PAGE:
First – the therapeutic nature of music. I am a third year music therapy major which means that I am building my life around the virtue of placing myself near the troubles of others. My profession is built around caring for others more than myself, in a healthy manner. With that being said I will “take on the troubles of the troubled.”

Second – the calling and the waiting. We never know what God is going to do next, but all we can do is have hope. Hope has always had a very special meaning to me. Whenever I hear that word, it reminds me of something I once read: “H.O.P.E. Hold On, Pain Ends.” No matter how long we wait, everything will be okay in the end.

Regardless of what God calls us to do, we will sing in harmony with not only our voices but our lives as well. Our song can be one of hope because God promises to be with us in our professions, our joys and our troubles.

The Story Remembered: Advent Vespers Reflection

Wednesday, December 14

Advent Vespers Reflection by Adrienne Eldridge

Isaiah 35:5-7

Then the eyes of the blind shall be opened, and the ears of the deaf unstopped; then the lame shall leap like a deer, and the tongue of the speechless sing for joy. For waters shall break forth in the wilderness, and streams in the desert; the burning sand shall become a pool, and the thirsty ground springs of water; the haunt of jackals shall become a swamp, the grass shall become reeds and rushes.

In God there is hope.

Isaiah 35:5-7 My favorite season is spring. Why? Because so much has happened in the wintertime; under the ground life is hibernating, transitioning, and getting ready to spring forward. Even before signs of spring are all around, there is a sense of excitement, possibility, hope. Soon there will be little signs of life popping up through the dark and wet ground, reaching for the sky and new life.

The book of Isaiah is full of both caution and promise. In Isaiah 35:5-7 the prophet foretells the possibility of what happens when the promises of God are revealed. As humans, we forget and do not always believe it, we are caught up in the hurt and pain that keeps our eyes covered and our ears closed. Yet – there is a breakthrough from winter to spring, a possibility that brings hope to the dry deserts and sight to those who have lost their way. We are reminded of the miracles of God, and there are so many metaphors for our lives in the present day. In God there is hope.

Adrienne Eldridge

The Story Remembered: Advent Vespers Reflection

Tuesday, December 13

Advent Vespers Reflection by Ellen Weber

Isaiah 35:3-4

Strengthen the weak hands,

and make firm the feeble knees.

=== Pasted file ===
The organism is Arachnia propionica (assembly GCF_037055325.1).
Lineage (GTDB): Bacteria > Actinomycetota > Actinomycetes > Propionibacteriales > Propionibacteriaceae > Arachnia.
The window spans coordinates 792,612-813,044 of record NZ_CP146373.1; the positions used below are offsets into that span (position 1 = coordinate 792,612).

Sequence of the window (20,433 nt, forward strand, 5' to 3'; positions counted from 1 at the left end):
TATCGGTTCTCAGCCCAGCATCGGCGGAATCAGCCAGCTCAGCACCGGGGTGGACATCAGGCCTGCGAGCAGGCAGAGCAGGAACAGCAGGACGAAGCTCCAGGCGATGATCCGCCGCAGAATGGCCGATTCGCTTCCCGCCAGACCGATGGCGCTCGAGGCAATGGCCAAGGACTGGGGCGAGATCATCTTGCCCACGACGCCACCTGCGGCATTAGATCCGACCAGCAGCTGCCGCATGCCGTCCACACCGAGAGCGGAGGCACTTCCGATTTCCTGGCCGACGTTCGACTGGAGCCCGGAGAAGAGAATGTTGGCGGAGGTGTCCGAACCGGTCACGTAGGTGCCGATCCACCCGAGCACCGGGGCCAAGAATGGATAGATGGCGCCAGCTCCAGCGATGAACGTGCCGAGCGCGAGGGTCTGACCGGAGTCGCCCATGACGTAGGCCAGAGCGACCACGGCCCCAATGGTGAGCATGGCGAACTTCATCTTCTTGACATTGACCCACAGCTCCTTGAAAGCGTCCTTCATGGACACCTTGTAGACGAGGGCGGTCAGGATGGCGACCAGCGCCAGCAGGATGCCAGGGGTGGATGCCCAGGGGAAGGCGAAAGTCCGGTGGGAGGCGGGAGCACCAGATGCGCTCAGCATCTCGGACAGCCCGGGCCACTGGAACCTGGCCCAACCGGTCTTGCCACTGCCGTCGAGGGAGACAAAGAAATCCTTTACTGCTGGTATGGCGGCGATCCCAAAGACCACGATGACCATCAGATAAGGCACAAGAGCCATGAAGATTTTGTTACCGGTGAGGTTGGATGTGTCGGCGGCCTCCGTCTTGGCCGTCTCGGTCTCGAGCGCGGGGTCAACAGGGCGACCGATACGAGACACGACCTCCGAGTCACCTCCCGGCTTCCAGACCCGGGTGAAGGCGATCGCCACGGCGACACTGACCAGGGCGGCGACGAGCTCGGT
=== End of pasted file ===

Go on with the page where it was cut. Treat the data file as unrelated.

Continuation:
Say to those who are of a fearful heart,

‘Be strong, do not fear! Here is your God.

God will come with vengeance, with terrible recompense.

God will come and save you.’

A few years ago, when I was playing defense during my soccer game, I twisted and heard something in my knee. I knew something was wrong and I hobbled off the field. Luckily it wasn’t a tear and was a cyst, but I did need to take time off. With that time off of soccer, I learned more about how to strengthen my knee and the muscles around it, how to listen to my body about what I could do or what needed to wait. I found a new connection with my body that was deeply embodied.

God has given us this beautiful, holy body that so many of us are fearful of. We are taught to be fearful of our own body or certain kinds of bodies or ways to be in our bodies. Advent is a time to notice and listen to our own bodies as God chose to show up with us and among us in a human body through Jesus. By connecting with our bodies we can be reminded who we are and whose we are. With that reminder, we can show up for each other in ways that are rooted and with open hands and hearts for each other. Ellen Weber

The Story Remembered: Advent Vespers

Thursday, December 8

Advent Vespers Reflection by Geoffrey Gill

Isaiah 11:1-5

A shoot shall come out from the stock of Jesse, and a branch shall grow out of his roots. The spirit of the Lord shall rest on him, the spirit of wisdom and understanding, the spirit of counsel and might, the spirit of knowledge and the fear of the Lord. His delight shall be in the fear of the Lord.

He shall not judge by what his eyes see, or decide by what his ears hear; but with righteousness he shall judge the poor, and decide with equity for the meek of the earth; he shall strike the earth with the rod of his mouth, and with the breath of his lips he shall kill the wicked. Righteousness shall be the belt around his waist, and faithfulness the belt around his loins.

In Hebrew, Jesse means “God’s gift” or “God exists.” This passage revealed to me that God is inside me and God is growing. That his spirit has roots that are growing deep and branches that are stretching out of me. That as God grows within me so does God’s wisdom, knowledge and understanding naturally flow more potently through me. I feel a presence of deep adoration, a humbleness, and awe. As my relationship with God grows- how I see and hear the world emerges through this relationship. God exists and is emerging in everyone around me; I just need to have the eyes to see. This is sometimes challenging, especially when we live in a chaotic and despondent world.